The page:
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This test consists of 5 short answer questions, 10 short essay questions, and 1 (of 3) essay topics.
Short Answer Questions
1. In Chapter 2, what tactic does Grossman describe as key to training soldiers to fire in combat?
2. What famous study is cited at the beginning of Chapter 1?
3. At the end of Chapter 4, what physical reaction to exhaustion and hunger does Grossman cite?
4. With what term does Grossman describe the reticence of the military to discuss non-firing in Chapter 3?
5. According to Grossman in Chapter 3, why would racially and ethnically dominant rhetoric by American leaders have been unhelpful in the Iraq War?
Short Essay Questions
1. What role does enemy morale play in the choice to kill?
2. What societal and moral tenets cause guilt in an individual who has killed in a war?
3. What is a crew-served weapon?
4. Describe the Vietnam story of Chapter 4.
5. As discussed in Chapter 3, what is the emotional advantage of hand grenades?
6. As described in Chapter 2, why are snipers given the cold shoulder in the military?
7. How was the Roman centurion model more effective than the Greek phalanx, according to Grossman?
8. Describe the Lost Battalion's experience behind lines.
9. What are the primary components of Exhaustion as outlined in Chapter 3?
10. What warning about video games does Grossman make at the end of Chapter 3?
Essay Topic 1
Much of Grossman's book is dedicated to explaining how the Vietnam War was rifer with psychiatric casualties than any previous war. Write an essay comparing the Vietnam conflict to previous conflicts in several regards. What factors were in play that made it more detrimental to servicemen? What support did they lack, on the whole? In essence, how did these failings manifest themselves, and have they since been addressed?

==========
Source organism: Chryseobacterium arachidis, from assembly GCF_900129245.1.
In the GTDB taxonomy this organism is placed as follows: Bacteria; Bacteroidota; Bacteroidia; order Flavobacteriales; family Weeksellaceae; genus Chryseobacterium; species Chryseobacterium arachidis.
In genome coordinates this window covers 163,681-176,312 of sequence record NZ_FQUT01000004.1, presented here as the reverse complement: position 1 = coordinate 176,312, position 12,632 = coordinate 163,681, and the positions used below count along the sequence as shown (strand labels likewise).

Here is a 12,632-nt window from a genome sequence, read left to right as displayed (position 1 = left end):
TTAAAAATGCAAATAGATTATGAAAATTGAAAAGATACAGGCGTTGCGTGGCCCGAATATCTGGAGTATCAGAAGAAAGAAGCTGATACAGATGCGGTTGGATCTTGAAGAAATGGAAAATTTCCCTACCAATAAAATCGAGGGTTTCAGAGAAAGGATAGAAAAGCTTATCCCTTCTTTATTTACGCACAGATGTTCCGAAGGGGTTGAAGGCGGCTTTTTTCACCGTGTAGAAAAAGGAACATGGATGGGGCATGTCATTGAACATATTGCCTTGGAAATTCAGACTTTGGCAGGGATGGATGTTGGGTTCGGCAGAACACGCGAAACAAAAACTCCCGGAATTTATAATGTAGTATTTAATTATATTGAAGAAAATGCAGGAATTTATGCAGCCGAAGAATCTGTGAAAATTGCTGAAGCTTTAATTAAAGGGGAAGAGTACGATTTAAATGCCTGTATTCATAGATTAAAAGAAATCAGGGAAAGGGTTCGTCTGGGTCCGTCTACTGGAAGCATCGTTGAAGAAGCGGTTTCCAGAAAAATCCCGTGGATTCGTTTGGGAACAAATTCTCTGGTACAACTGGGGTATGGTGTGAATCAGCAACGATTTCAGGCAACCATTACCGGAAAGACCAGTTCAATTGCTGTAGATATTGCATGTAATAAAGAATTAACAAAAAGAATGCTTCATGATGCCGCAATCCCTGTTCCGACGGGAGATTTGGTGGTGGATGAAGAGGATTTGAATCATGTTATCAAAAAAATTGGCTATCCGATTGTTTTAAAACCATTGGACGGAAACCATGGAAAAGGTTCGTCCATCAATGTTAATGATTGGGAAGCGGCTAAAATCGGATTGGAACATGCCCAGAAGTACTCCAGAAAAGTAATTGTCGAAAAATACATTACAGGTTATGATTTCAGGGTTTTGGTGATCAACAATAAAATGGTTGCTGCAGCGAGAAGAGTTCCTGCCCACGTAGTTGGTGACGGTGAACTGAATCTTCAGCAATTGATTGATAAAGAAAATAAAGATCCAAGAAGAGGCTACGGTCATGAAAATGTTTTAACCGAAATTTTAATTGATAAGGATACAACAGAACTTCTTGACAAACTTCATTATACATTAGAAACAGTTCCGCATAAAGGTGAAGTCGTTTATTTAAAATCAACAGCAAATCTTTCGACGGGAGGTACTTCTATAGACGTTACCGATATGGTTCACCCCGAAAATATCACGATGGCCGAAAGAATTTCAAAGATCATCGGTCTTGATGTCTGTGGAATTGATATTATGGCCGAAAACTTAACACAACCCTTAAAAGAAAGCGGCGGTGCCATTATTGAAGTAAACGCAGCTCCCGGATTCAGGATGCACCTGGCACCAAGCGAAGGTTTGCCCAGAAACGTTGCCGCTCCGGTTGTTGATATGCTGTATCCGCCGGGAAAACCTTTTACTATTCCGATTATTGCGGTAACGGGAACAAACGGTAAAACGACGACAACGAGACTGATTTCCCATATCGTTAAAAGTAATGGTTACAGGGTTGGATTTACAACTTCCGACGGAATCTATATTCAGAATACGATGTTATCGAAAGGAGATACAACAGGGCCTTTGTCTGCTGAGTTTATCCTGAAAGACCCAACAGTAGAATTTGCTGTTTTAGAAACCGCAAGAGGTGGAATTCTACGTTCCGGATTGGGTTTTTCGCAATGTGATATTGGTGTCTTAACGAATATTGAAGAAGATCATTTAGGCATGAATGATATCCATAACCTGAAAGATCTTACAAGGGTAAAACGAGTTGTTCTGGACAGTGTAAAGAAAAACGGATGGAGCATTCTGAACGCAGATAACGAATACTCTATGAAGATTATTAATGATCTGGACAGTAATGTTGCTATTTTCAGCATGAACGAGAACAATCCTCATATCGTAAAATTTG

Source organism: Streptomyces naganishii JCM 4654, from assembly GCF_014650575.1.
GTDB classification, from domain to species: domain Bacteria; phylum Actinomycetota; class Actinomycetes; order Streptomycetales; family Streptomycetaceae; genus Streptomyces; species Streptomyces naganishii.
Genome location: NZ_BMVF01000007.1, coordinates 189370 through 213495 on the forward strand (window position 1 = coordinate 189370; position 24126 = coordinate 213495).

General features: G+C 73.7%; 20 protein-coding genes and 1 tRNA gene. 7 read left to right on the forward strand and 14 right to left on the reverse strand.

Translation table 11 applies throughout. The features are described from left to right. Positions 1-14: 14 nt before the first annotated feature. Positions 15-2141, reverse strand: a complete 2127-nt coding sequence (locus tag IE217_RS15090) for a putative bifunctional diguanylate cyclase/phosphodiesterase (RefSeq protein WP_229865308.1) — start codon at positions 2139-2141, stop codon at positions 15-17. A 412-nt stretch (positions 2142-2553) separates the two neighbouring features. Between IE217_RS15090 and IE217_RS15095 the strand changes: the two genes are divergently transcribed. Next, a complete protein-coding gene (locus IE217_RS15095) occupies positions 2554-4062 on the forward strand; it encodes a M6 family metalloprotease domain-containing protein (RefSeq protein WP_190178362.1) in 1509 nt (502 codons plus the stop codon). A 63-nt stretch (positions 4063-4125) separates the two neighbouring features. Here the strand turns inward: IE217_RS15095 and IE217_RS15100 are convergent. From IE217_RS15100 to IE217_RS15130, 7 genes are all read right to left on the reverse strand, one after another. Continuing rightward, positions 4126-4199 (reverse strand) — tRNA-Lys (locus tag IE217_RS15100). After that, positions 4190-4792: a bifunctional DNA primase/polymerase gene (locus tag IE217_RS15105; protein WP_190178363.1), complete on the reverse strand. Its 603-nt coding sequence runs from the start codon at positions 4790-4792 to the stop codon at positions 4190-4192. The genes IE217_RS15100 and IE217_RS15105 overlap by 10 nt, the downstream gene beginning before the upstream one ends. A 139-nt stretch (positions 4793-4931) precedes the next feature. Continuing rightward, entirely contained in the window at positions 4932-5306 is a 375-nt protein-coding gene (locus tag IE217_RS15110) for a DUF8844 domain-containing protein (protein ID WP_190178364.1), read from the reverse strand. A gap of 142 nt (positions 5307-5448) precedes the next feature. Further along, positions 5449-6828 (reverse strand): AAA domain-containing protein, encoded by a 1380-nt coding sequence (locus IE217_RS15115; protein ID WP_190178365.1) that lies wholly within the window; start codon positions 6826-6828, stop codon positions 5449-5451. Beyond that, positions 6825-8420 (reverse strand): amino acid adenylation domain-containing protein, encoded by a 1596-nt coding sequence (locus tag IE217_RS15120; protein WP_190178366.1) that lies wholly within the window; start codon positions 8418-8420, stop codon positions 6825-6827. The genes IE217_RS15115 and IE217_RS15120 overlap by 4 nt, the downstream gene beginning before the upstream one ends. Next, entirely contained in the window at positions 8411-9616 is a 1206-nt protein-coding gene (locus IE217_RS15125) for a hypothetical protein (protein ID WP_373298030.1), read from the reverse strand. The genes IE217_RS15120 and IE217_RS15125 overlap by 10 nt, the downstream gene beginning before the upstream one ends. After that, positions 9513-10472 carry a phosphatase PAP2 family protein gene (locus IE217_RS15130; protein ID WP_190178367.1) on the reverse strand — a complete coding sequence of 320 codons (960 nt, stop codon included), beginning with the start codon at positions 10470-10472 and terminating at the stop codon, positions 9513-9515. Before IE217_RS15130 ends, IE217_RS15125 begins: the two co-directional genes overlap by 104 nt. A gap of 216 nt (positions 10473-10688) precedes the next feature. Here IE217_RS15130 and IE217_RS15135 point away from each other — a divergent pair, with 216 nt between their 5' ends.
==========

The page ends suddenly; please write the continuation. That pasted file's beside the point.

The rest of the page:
Part 1) Unit cohesion
Part 2) Mature, experienced leadership
Part 3) Public validation upon return
Essay Topic 2
In the first half of the book, Grossman discusses the gap in psychiatric casualties between combatants and noncombatants. Write an essay about this gap. What did the military predict regarding psychiatric casualties among the civilian population affected by bombing in World War II? Why does Grossman expect that these estimates proved to be wrong? Why did psychiatric casualties prove higher among civilians in concentration camps? What does all of this say about proximity and killing as factors in psychiatric casualties?
Essay Topic 3
Much of the book is dedicated to the vast majority of soldiers that are naturally resistant to killing, but Grossman indicates that a small number of soldiers feel no remorse after killing. Write an essay about these natural warriors. What do they all have in common? How are their lives generally similar, and how do they interact with less aggressive combatants around them? What separates a natural warrior from a psychopath?
This section contains 2,920 words
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